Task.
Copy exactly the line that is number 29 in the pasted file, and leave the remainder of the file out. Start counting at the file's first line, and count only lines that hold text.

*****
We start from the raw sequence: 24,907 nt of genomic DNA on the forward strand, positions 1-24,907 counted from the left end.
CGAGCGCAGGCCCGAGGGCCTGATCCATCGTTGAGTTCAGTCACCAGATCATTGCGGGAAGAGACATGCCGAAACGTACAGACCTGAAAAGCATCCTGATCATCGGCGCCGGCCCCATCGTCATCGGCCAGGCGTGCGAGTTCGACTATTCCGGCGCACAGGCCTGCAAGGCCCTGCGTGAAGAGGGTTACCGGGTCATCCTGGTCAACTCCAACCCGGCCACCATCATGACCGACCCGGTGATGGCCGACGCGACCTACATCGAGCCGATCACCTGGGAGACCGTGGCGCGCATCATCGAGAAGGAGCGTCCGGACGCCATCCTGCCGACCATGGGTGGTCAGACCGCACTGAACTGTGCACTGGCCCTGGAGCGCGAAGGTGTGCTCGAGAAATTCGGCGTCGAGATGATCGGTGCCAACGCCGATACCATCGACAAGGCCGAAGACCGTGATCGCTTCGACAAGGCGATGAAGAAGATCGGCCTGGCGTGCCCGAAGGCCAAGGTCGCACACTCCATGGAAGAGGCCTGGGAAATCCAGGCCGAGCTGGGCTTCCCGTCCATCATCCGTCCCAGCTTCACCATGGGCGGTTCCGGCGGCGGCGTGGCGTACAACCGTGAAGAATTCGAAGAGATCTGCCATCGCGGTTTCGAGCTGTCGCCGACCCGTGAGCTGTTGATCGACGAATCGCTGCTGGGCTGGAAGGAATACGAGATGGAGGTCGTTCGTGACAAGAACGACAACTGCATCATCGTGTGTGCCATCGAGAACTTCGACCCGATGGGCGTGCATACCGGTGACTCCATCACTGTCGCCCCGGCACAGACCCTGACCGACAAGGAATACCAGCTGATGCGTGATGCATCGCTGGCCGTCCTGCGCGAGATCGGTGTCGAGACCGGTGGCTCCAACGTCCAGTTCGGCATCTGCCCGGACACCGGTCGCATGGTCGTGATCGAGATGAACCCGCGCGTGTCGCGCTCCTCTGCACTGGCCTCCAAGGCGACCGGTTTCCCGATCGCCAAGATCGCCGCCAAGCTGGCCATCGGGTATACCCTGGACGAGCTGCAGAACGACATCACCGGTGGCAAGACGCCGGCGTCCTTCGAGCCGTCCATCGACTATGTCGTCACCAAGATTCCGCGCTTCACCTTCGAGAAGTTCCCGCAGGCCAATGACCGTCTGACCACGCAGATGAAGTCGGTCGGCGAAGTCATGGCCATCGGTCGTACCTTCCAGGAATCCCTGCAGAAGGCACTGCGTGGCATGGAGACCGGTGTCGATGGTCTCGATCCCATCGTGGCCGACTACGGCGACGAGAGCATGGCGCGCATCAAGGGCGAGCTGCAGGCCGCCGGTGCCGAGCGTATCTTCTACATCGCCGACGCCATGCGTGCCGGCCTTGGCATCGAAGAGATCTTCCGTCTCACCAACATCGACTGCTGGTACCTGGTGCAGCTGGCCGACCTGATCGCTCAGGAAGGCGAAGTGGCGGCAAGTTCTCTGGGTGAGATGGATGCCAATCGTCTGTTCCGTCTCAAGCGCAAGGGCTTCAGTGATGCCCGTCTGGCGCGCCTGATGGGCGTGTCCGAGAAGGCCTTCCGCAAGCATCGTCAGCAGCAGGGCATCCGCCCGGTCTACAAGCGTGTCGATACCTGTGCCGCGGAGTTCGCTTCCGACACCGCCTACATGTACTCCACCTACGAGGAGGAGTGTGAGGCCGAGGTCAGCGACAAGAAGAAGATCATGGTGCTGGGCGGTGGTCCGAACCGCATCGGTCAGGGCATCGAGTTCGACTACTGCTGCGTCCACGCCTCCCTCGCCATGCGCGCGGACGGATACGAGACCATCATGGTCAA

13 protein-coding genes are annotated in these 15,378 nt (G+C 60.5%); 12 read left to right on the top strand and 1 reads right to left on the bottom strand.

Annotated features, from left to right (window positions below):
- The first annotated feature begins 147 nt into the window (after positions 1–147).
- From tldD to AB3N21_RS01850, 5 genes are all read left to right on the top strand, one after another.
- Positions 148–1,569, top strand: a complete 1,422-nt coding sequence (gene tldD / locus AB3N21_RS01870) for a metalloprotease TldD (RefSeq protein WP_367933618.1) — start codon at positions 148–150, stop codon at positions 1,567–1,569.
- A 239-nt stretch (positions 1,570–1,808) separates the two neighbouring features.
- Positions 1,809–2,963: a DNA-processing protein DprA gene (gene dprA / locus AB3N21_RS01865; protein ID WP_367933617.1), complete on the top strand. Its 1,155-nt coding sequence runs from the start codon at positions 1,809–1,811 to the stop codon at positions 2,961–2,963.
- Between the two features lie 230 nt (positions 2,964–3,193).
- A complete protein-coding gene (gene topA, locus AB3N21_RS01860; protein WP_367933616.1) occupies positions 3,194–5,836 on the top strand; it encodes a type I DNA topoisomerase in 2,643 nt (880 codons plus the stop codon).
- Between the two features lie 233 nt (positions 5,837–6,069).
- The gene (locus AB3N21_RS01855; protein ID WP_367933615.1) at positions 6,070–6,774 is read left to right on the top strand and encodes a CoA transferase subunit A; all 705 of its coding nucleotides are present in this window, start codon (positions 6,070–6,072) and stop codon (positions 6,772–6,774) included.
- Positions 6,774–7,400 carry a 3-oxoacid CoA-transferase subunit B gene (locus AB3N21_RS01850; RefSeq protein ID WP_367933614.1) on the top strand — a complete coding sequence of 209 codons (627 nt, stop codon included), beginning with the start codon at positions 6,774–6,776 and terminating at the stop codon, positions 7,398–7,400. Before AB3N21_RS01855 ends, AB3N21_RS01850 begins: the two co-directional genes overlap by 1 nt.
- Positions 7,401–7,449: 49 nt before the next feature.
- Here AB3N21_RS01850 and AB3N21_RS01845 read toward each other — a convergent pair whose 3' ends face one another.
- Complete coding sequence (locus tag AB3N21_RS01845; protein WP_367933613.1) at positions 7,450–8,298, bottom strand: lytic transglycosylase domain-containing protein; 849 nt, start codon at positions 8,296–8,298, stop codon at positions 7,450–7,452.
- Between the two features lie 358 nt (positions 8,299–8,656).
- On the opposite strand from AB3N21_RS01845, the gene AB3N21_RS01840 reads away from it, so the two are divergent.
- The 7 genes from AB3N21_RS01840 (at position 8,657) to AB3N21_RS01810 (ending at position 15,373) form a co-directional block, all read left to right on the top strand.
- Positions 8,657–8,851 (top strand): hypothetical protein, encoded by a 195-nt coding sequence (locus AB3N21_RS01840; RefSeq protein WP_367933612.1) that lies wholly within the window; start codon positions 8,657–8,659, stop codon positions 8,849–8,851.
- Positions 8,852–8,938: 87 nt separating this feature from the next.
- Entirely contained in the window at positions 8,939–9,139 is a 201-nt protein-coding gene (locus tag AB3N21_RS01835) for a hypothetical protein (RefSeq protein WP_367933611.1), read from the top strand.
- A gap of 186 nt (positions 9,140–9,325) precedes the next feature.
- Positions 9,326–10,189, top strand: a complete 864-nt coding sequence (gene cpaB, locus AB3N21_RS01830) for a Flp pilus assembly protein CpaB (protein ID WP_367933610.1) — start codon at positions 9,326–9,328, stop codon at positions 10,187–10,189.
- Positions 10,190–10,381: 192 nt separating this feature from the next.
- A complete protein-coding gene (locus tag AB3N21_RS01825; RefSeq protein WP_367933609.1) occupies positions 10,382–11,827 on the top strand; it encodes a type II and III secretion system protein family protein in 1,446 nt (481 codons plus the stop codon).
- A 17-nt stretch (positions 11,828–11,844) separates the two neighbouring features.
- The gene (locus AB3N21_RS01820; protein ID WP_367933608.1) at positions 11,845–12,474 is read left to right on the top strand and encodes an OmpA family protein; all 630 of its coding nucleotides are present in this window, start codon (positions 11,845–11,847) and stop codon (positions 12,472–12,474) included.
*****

- The gene (locus AB3N21_RS01820; protein ID WP_367933608.1) at positions 11,845–12,474 is read left to right on the top strand and encodes an OmpA family protein; all 630 of its coding nucleotides are present in this window, start codon (positions 11,845–11,847) and stop codon (positions 12,472–12,474) included.